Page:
By Jennifer Barker
Roma opens and closes with the image of an airplane: at the beginning, it is reflected in the water being used to wash away dogshit from a driveway; in the end, it is simply observed crossing the sky. This image aptly bookends the film’s trajectory: at first the past is murkily reflected, but by the end a clarity of vision emerges. Set in Mexico City in 1970-71, Roma takes place primarily in the eponymous neighbourhood, where a middle-class family struggles to reinvent its identity after being abandoned by its patriarch. Like many of Alfonso Cuarón’s films, Roma focuses on women’s experiences and points of view; in this case, the film draws from the director’s own past, which may explain its immediacy and pathos.
The two women at the centre of the narrative are Cleo (Yalitza Aparicio), a maid and nanny of Mixteca heritage, and her employer Sofía (Marina de Tavira), a biologist and mother of four. Their relationship reveals the complex class structure of the time: Cleo cleans and serves, is yelled at and blamed, but also loved and supported by the family she works for. When she fears she is pregnant and is abandoned by her boyfriend Fermín, Sofía immediately takes Cleo under her wing.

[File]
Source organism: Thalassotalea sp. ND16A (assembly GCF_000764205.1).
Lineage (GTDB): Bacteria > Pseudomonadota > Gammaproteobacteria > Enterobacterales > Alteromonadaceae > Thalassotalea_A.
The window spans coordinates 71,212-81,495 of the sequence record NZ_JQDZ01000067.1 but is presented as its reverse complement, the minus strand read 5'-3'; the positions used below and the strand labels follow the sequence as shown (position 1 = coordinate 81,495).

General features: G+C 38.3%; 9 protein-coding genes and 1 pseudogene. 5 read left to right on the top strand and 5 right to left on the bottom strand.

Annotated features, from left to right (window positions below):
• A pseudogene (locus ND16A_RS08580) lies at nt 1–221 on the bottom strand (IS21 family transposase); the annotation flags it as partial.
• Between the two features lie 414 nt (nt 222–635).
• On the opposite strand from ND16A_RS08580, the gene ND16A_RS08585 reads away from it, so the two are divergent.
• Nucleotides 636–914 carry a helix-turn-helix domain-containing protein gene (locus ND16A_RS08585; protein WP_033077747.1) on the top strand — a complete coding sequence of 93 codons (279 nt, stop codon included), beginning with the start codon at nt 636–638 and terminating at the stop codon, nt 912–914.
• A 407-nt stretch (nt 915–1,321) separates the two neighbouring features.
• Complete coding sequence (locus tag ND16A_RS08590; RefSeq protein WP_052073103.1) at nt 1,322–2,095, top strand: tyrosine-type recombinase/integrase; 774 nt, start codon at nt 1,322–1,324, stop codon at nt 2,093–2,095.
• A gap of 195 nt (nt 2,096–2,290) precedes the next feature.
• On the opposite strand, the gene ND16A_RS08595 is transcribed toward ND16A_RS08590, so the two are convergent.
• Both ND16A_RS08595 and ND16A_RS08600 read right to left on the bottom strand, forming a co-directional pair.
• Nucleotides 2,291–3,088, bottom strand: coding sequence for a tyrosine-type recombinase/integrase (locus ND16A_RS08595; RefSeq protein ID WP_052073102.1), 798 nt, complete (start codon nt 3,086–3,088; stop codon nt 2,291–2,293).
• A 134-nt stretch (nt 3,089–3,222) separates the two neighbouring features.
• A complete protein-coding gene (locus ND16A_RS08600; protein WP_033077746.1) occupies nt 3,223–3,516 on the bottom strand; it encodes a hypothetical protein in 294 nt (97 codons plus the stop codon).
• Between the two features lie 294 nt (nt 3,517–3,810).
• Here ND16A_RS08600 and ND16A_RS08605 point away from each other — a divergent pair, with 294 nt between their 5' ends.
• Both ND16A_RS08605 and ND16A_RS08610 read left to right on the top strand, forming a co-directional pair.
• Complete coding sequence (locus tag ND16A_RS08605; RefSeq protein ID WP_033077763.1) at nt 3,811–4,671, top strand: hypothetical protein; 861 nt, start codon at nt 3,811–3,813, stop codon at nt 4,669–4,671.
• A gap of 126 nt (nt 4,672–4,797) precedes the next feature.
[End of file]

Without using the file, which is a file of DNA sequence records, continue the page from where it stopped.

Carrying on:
While the film focuses on the personal dimension of the women’s stories, Cleo also serves as our witness to the conflicts and social upheavals of the times. The quiet, steady progress of the film is punctuated by devastating incidents and natural disasters: an earthquake, a forest fire, and a riot suddenly explode into Cleo’s consciousness, and even the thunderous roar of the ocean takes its toll. The riot that Cleo accidentally encounters is the Corpus Christi massacre, in which student demonstrators were attacked and killed by a paramilitary group which counts among its number Fermín, evolved from a lonely martial-arts aficionado into a hired thug. As in his 2006 Children of Men, Cuarón impeccably links the personal and the political into dense scenes that reproduce the sudden yet inexorable nature of trauma; through his use of plans-séquence, he interweaves the individual and the collective, the private and the public. Both films also make childbirth a central metaphor that reveals to us the resilience of women, who are able to create life in the midst of violence. Despite the tragedies they experience, the women in the family hold steady, choosing to move forward in the spirit of adventure rather than be swept away by loss.